Planck team receives Gruber cosmology prize
Last week the Gruber foundation announced that this year’s cosmology prize is awarded to the Planck team, which includes scientists at the Max Planck Institute for Astrophysics (MPA). From 2009 to 2013 the European Space Agency’s Planck observatory collected data that has provided cosmology with the definitive description of the universe on the largest and smallest scales. “These measurements,” the Gruber Prize citation reads, “have led to the determination of cosmological parameters (matter content, geometry, and evolution of the universe) to unprecedented precision.”
The Planck team and the Principal Investigators of the two instruments, Nazzareno Mandolesi and Jean-Loup Puget, will divide the $500,000 award, with the Planck team receiving $250,000 and Mandolesi and Puget $125,000 each. The Prize will be awarded on August 20, at the General Assembly of the International Astronomical Union, in Vienna, Austria.
The Planck observatory consisted of two instruments, each tuned to its own portion of the electromagnetic spectrum and both invisible to the human eye. The High Frequency Instrument, under the direction of Puget, studied the universe in the far-infrared regime; the Low Frequency Instrument, under the direction of Mandolesi, observed at longer wavelengths in the microwave regime. Two MPA directors, Simon White and Rashid Sunyaev, were co-Investigators on these instruments and secured long-term support from the German Aerospace Center for a team at MPA. Led since 2003 by Torsten Enßlin, this team contributed essential software infrastructure to the project, the mission simulation package, a work-flow engine, and a data management system.
Using Planck, astronomers were able to observe the earliest cosmic light with unprecedented precision. This Cosmic Microwave Background (CMB) is the relic radiation from Big Bang and it allows us to see the moment that the universe had cooled enough for neutral hydrogen to form and for photons and matter to decouple and go their separate ways. That “flashbulb” moment, just 380,000 years after the Big Bang itself, provides a sort of snapshot—a “baby picture” of the universe long before any stars or galaxies had formed.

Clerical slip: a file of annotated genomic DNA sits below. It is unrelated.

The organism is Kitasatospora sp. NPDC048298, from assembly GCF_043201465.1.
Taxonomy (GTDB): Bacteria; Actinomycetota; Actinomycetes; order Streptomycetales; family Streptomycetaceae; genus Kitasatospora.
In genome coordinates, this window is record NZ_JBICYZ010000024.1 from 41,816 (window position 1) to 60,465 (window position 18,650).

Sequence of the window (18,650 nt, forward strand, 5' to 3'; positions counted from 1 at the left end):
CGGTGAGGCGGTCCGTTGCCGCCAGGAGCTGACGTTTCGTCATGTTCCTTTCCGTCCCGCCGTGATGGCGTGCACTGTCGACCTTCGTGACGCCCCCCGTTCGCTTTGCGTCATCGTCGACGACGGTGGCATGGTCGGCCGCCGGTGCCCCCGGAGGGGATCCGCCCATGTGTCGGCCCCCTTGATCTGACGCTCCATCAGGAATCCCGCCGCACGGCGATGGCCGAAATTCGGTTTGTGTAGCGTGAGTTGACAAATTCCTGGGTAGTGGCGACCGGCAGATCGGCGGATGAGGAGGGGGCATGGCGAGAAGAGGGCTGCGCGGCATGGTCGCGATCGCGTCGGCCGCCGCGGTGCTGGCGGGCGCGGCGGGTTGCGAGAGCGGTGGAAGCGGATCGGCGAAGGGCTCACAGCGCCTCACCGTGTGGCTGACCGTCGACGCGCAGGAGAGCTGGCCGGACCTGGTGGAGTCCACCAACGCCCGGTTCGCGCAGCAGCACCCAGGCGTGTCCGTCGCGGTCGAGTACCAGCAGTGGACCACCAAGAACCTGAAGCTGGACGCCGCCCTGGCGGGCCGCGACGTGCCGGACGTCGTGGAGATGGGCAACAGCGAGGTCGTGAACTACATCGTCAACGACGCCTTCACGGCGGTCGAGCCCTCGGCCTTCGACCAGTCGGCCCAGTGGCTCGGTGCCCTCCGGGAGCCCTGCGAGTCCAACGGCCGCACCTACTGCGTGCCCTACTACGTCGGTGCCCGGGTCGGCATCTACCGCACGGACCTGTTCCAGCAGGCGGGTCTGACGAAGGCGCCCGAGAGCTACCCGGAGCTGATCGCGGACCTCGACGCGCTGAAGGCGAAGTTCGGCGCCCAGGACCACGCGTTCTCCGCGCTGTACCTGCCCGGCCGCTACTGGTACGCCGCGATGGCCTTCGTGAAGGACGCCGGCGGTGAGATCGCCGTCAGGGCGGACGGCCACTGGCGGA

Planck provided a new census of today’s universe: 26.8 percent dark matter, 68.3 percent dark energy, and 4.9 percent ordinary matter. The observatory also found extremely robust evidence that the geometry of the universe is “flat”—that parallel lines truly never meet—a key prediction of so-called “inflationary” theories for the very early evolution of the universe and for the origin of all structure within it. Planck not only vastly improved the study of the fluctuations in the CMB that, billions of year later, would grow into the structures we see around us today. Planck was also able to trace those fluctuations back in time more precisely, verifying a 35 year-old prediction of inflationary theories which propose that all cosmic structure originated as quantum fluctuations of the vacuum itself a tiny fraction of a second after the initial Big Bang.
MPA scientists participated in a variety of aspects of the scientific preparation and exploitation of the mission. In particular, they were involved in cosmological studies and studies of the Sunyaev-Zeldovich effect, a distortion of the spectrum of the CMB caused by hot gas in galaxy clusters lying between us and the last scattering surface. The theory behind this effect was first described by Rashid Sunyaev, almost 50 years ago, long before he became a director at MPA, but it took almost 30 years to obtain the first convincing observational detections and Planck has provided detailed measurements for far more clusters than ever before.